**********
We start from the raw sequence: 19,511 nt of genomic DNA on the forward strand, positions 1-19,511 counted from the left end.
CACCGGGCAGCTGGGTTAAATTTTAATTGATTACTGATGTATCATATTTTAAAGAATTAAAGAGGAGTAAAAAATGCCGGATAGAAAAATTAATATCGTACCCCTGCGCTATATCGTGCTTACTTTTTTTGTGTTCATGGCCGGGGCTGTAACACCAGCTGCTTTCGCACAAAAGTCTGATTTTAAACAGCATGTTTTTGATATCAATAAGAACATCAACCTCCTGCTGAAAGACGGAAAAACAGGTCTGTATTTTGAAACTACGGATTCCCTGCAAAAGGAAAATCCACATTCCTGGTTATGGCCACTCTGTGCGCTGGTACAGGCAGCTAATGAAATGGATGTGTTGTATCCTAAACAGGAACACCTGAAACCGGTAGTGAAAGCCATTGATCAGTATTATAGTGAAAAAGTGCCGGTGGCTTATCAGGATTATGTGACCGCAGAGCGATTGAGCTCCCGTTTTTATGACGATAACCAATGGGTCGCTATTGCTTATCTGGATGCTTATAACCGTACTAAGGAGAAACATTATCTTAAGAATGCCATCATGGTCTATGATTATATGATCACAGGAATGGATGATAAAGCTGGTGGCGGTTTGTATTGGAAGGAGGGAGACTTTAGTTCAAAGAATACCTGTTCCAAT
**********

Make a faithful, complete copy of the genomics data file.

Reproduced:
We start from the raw sequence: 19,511 nt of genomic DNA on the forward strand, positions 1-19,511 counted from the left end.
CACCGGGCAGCTGGGTTAAATTTTAATTGATTACTGATGTATCATATTTTAAAGAATTAAAGAGGAGTAAAAAATGCCGGATAGAAAAATTAATATCGTACCCCTGCGCTATATCGTGCTTACTTTTTTTGTGTTCATGGCCGGGGCTGTAACACCAGCTGCTTTCGCACAAAAGTCTGATTTTAAACAGCATGTTTTTGATATCAATAAGAACATCAACCTCCTGCTGAAAGACGGAAAAACAGGTCTGTATTTTGAAACTACGGATTCCCTGCAAAAGGAAAATCCACATTCCTGGTTATGGCCACTCTGTGCGCTGGTACAGGCAGCTAATGAAATGGATGTGTTGTATCCTAAACAGGAACACCTGAAACCGGTAGTGAAAGCCATTGATCAGTATTATAGTGAAAAAGTGCCGGTGGCTTATCAGGATTATGTGACCGCAGAGCGATTGAGCTCCCGTTTTTATGACGATAACCAATGGGTCGCTATTGCTTATCTGGATGCTTATAACCGTACTAAGGAGAAACATTATCTTAAGAATGCCATCATGGTCTATGATTATATGATCACAGGAATGGATGATAAAGCTGGTGGCGGTTTGTATTGGAAGGAGGGAGACTTTAGTTCAAAGAATACCTGTTCCAAT